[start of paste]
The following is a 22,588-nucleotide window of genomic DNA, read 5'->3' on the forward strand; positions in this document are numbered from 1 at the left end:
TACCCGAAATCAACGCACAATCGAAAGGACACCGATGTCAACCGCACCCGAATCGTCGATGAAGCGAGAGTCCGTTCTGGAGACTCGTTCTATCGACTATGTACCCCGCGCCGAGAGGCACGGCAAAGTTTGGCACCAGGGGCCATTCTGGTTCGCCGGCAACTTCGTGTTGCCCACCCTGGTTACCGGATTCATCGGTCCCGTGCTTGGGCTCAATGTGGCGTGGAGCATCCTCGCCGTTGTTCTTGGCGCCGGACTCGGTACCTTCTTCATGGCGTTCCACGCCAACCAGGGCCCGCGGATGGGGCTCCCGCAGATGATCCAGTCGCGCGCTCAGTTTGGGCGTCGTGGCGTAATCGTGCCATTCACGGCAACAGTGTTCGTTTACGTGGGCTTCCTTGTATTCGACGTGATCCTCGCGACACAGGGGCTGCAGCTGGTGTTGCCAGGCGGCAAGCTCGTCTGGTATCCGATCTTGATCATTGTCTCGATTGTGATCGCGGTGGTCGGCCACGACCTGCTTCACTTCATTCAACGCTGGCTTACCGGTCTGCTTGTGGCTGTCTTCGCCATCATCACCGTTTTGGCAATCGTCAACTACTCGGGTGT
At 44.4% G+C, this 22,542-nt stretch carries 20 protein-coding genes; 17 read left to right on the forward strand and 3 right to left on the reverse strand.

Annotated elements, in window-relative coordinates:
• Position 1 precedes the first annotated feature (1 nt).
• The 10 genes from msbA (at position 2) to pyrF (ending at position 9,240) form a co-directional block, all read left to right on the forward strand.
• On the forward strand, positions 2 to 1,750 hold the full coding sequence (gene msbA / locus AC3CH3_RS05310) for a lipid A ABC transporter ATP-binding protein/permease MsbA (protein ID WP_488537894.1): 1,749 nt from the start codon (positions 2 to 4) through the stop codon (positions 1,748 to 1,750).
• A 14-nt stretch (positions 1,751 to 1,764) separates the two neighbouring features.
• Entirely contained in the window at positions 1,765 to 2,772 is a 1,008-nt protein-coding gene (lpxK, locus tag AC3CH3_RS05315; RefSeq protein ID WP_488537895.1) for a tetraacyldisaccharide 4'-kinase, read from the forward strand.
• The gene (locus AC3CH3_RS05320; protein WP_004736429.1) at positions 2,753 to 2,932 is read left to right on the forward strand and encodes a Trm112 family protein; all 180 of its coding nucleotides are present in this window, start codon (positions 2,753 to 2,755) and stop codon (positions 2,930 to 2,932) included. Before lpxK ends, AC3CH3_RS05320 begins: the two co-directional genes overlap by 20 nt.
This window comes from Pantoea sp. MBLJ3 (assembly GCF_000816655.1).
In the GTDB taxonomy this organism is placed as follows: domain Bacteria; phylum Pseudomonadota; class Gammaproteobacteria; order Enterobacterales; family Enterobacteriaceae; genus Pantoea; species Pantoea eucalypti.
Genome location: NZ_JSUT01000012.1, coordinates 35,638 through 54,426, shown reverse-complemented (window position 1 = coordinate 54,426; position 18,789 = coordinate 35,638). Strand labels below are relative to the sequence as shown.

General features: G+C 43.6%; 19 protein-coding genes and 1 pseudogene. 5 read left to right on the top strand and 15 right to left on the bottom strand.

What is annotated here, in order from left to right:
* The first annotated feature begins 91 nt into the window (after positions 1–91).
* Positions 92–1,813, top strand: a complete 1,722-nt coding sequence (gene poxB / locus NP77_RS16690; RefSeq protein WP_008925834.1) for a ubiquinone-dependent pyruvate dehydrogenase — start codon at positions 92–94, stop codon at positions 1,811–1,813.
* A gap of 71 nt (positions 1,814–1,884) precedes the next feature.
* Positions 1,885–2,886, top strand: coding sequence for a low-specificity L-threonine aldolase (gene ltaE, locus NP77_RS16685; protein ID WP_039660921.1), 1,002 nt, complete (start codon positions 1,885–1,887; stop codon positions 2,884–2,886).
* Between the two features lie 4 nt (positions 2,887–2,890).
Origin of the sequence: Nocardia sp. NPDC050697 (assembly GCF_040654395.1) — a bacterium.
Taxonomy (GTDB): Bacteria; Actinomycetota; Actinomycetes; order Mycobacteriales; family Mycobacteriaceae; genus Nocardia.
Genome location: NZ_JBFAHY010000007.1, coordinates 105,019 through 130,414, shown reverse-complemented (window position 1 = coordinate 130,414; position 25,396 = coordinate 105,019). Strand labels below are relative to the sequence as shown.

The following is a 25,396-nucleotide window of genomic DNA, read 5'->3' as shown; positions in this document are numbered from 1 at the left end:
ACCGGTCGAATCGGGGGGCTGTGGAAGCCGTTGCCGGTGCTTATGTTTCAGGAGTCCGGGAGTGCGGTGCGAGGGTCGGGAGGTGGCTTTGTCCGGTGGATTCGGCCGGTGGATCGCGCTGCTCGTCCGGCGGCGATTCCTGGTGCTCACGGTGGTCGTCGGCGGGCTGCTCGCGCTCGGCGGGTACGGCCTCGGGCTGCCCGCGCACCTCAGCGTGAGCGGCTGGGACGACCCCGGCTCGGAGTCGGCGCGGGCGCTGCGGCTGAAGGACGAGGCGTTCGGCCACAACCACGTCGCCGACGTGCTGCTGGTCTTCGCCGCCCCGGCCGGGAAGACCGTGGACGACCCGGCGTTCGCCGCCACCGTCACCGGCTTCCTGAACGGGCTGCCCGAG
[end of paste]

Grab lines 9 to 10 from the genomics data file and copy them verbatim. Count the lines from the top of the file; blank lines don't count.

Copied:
• Entirely contained in the window at positions 1,765 to 2,772 is a 1,008-nt protein-coding gene (lpxK, locus tag AC3CH3_RS05315; RefSeq protein ID WP_488537895.1) for a tetraacyldisaccharide 4'-kinase, read from the forward strand.
• The gene (locus AC3CH3_RS05320; protein WP_004736429.1) at positions 2,753 to 2,932 is read left to right on the forward strand and encodes a Trm112 family protein; all 180 of its coding nucleotides are present in this window, start codon (positions 2,753 to 2,755) and stop codon (positions 2,930 to 2,932) included. Before lpxK ends, AC3CH3_RS05320 begins: the two co-directional genes overlap by 20 nt.